MALVERN, PA. — Sen. Hillary Rodham Clinton's camp complained Wednesday that Sen. Barack Obama was trying to buy the Pennsylvania Democratic primary with an extensive television advertising campaign, saying his rising popularity with the state's voters was partly the result of misleading ads.
Obama aides credited the Illinois senator's recent bus tour through the state for his rise in the polls, while also trying to lower expectations raised by the new data. But what was clear was that both camps were confronting new numbers suggesting that Obama was narrowing Clinton's lead in the April 22 primary to within a few percentage points.
"We're running uphill here," said Obama strategist David Axelrod, noting Clinton's early lead, key endorsements and advantage with older voters who make up a big slice of the state's electorate. Given Clinton's advantage in Pennsylvania, early speculation was that Obama would not expend a lot of effort in the state, so that he could concentrate on May 6 primaries in North Carolina and Indiana.
But Obama was back in Pennsylvania on Wednesday on the heels of a six-day bus tour around the state last week. He also was pouring millions of dollars into the television advertising that prompted a furious, though low budget, response from the New York senator on the radio.
Obama leads Clinton in pledged delegates awarded nationwide this primary season, but Clinton hopes that a solid win in Pennsylvania will help convince uncommitted superdelegates that she is better equipped to swing large states to the Democrats in November.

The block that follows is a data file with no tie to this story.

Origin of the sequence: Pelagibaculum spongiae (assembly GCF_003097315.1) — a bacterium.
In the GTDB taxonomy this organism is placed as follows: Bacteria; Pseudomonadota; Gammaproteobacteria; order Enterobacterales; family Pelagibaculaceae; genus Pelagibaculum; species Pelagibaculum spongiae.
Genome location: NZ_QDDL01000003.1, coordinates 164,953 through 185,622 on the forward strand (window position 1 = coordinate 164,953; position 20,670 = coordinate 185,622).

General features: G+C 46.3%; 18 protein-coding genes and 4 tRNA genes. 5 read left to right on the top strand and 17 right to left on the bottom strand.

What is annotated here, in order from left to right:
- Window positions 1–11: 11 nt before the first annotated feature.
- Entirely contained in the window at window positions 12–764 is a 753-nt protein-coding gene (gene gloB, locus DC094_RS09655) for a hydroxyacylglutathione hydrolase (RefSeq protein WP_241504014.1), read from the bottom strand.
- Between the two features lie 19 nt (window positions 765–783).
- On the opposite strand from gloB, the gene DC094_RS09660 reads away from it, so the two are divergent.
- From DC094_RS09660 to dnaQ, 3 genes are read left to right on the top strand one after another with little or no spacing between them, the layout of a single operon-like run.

Clinton spent the day in the western part of the state with retired military officers and veterans, holding a town hall meeting where she outlined ideas for strengthening the military. She proposed allowing troops at least one month at home for every month they spend in the field and ending the policy by which the military extends the service of combat troops beyond the terms of their initial enlistment.
Obama was in eastern Pennsylvania, bracketing his day with appearances at high schools in Malvern and Levittown. At the gleaming Great Valley High School in Malvern, Obama urged the largely white crowd to support investment in the education of all students, not just their own.
"Half the workforce is going to be black or brown" in a few decades, Obama said. "If those kids are not educated . . . they're the ones who are supposed to be paying our Social Security. If we haven't taken care of them, they won't take care of us."
Obama also went after John McCain, the presumptive Republican nominee, arguing that the senator from Arizona would continue "Bush-Cheney-McCain" economic policies.
"Obama is trying to distract voters from his own tax-and-spend economic policies by misrepresenting McCain's domestic agenda," said Amber Wilkerson, a spokeswoman for the Republican National Committee.
Meanwhile, the Clinton campaign called on Obama to drop a TV ad in which he declared himself free of oil company money. The Clinton camp noted that although it was illegal to accept money from corporations, Obama had accepted about $200,000 in donations from oil company executives and employees.
Obama had collected $213,884 from people in the oil and gas industry as of Feb. 29, according to the Center for Responsive Politics. Clinton collected $306,813 from the same sources.